The back panel is a half-lapped frame that fits into the rebates in the back of the case sides. The dial mask is made in the same way but with an arch cut to suit the clock face. An MDF circle makes a useful template when cutting a neat semi-circle. The dial mask slides into the grooves cut down the case sides, but shouldn't be glued into place until the front face has been polished otherwise you'll find it difficult to work into the corners. The floor on which the movement sits and the base into which the brass feet are screwed are pieces of veneered MDF. The top panel is a half-lapped jointed framework of mahogany timber providing a hole in the centre to allow the sound to escape up and out of the fretwork under the bell top moulding. When all is dry and square, the rear face and top can be veneered in a similar way to the case sides.
Making the front door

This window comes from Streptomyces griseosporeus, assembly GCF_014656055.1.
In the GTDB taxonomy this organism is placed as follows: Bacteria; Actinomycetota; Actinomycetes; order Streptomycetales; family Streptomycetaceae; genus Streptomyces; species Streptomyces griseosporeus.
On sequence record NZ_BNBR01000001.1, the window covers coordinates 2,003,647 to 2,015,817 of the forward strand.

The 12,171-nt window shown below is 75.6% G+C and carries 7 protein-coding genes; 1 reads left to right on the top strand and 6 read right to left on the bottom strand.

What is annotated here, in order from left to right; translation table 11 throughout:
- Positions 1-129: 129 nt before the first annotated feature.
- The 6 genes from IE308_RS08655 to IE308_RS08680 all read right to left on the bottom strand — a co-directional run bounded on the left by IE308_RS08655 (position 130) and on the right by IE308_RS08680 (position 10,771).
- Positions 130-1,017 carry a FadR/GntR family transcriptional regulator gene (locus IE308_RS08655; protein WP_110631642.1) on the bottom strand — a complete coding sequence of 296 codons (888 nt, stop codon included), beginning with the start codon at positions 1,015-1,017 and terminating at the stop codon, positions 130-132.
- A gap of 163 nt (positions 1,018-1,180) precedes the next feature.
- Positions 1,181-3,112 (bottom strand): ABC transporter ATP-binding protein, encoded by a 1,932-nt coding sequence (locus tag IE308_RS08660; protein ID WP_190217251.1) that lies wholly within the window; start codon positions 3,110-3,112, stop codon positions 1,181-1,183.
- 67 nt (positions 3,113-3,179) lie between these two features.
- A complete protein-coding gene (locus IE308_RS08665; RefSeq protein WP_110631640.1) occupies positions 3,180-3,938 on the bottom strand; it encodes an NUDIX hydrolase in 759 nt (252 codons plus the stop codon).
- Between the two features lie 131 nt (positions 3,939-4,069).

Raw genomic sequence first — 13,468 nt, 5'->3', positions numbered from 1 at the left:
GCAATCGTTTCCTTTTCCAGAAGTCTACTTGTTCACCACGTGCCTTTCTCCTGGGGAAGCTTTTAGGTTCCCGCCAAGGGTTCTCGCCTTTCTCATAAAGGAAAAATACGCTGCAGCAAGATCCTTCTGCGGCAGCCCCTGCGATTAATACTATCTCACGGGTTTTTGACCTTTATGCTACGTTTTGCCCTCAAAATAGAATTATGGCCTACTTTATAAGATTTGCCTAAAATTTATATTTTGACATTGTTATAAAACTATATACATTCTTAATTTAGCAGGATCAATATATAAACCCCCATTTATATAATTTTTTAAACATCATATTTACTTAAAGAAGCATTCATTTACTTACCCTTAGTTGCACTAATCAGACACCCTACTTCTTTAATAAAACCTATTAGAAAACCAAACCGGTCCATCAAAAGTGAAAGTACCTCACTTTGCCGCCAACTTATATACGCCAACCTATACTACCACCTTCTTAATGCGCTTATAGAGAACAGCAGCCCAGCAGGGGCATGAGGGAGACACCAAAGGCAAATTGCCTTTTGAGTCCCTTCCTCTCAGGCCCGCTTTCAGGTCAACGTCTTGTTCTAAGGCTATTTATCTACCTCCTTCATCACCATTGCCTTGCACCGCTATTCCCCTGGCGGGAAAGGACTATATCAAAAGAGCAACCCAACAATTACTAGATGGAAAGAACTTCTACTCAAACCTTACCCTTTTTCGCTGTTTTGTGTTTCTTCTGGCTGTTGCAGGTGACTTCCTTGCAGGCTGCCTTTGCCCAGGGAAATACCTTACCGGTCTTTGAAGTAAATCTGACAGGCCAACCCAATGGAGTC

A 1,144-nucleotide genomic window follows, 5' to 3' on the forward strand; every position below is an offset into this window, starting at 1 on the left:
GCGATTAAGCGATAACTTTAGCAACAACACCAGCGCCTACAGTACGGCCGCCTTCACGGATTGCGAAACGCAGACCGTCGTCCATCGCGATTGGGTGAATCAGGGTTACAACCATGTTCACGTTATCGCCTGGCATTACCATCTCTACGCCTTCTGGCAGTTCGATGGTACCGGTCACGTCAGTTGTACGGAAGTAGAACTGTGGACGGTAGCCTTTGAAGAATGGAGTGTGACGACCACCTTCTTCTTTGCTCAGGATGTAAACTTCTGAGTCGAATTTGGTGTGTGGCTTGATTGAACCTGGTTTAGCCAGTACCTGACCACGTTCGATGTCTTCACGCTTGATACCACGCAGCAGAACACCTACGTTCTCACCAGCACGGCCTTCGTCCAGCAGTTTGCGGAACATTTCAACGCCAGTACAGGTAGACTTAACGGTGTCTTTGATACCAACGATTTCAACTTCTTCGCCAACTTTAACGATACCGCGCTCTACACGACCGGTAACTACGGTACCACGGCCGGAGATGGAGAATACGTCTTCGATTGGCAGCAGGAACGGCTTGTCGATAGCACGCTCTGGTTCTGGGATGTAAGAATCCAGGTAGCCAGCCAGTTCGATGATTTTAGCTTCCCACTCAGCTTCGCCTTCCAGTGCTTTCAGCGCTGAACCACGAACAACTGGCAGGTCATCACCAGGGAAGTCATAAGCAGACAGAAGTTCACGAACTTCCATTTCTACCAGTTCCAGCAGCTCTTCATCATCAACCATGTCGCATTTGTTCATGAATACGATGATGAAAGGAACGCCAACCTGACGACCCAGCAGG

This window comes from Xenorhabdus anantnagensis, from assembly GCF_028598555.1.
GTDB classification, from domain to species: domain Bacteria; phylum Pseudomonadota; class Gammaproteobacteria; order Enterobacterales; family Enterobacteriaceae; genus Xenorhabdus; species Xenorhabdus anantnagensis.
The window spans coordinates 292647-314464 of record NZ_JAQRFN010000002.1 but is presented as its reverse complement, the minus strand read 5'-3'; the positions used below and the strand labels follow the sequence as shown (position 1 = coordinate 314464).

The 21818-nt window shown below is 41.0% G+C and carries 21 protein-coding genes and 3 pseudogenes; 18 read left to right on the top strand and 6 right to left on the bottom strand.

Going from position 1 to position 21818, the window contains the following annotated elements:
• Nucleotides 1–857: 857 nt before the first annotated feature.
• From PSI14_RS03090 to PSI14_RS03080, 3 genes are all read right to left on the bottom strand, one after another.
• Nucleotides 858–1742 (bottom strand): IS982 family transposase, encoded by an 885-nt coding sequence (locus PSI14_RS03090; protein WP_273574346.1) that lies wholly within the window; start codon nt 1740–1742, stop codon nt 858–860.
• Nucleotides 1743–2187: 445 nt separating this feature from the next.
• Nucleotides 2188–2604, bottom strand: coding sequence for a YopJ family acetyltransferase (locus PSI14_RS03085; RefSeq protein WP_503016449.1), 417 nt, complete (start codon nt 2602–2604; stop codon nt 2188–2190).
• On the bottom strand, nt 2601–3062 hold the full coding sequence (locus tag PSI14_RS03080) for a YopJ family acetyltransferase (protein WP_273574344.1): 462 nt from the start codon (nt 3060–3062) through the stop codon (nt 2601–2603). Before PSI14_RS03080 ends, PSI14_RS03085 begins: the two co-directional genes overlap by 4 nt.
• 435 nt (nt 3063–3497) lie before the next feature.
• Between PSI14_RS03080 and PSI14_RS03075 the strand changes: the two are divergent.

With the case basically made, attention can now be turned to the front door. This, too, is quite tricky to make and again it's worth making a test piece using scrap wood. The basic door consists of a mortise and tenon frame with a semi-circle shape tenoned into the door sides to suit the dial arch of the clock face. After cutting the top and bottom rails, cut a piece of mahogany 230 x 110 x 12mm. Then, using a rebate cutter in the router table, cut the tenons along the ends to suit the cutter used to cut the mortises. When it comes to forming the inner semi-circle, make a semi-circular template from MDF and use a trimmer to out the shape, followed by a rounding-over bit (once again, I used the ROCB5) to form the beading along the bottom edge and around the inner circle. The template is replaced with double sided tape and the rebate cutter and template follower used in the router table to cut the rebate for the glass. A further template is made to mould the upper curve of the door arch. Careful measuring and placing is required to ensure that the piece results in the dimensions shown on the plans. When using the trimmer to shape the sides, you'll find that the cutter won't reach into the inner corners, so a sharp chisel will be needed to trim this area to give the required shape. The top edge is planed flat to fit against the under side of the top rail. Before gluing everything together, the rebate cutter is used to cut the rebates for the beading strip to fit into in a similar fashion to the case sides remembering that the rebate is only cut as far as the break arch rail and not the top of the door corners. When satisfied that all goes together the five components are glued together and allowed to dry flat under a suitable weight. The front of the door is veneered in a similar way to the case sides and sanded to a finish. Before veneering the face of the door it is worth veneering the door edges first for a neater finish. The last thing to be done before the construction of the door is completed is to use a trimmer fitted with a bearing of a slightly smaller diameter to cut a rebate to form the lip in the back of the door around the two corner areas where the fret work will fit in. This is a particularly delicate area requiring the depth of cut to be increased very slightly after each pass of the router. Again a sharp chisel will be required to trim the internal corners where the cutter will not reach.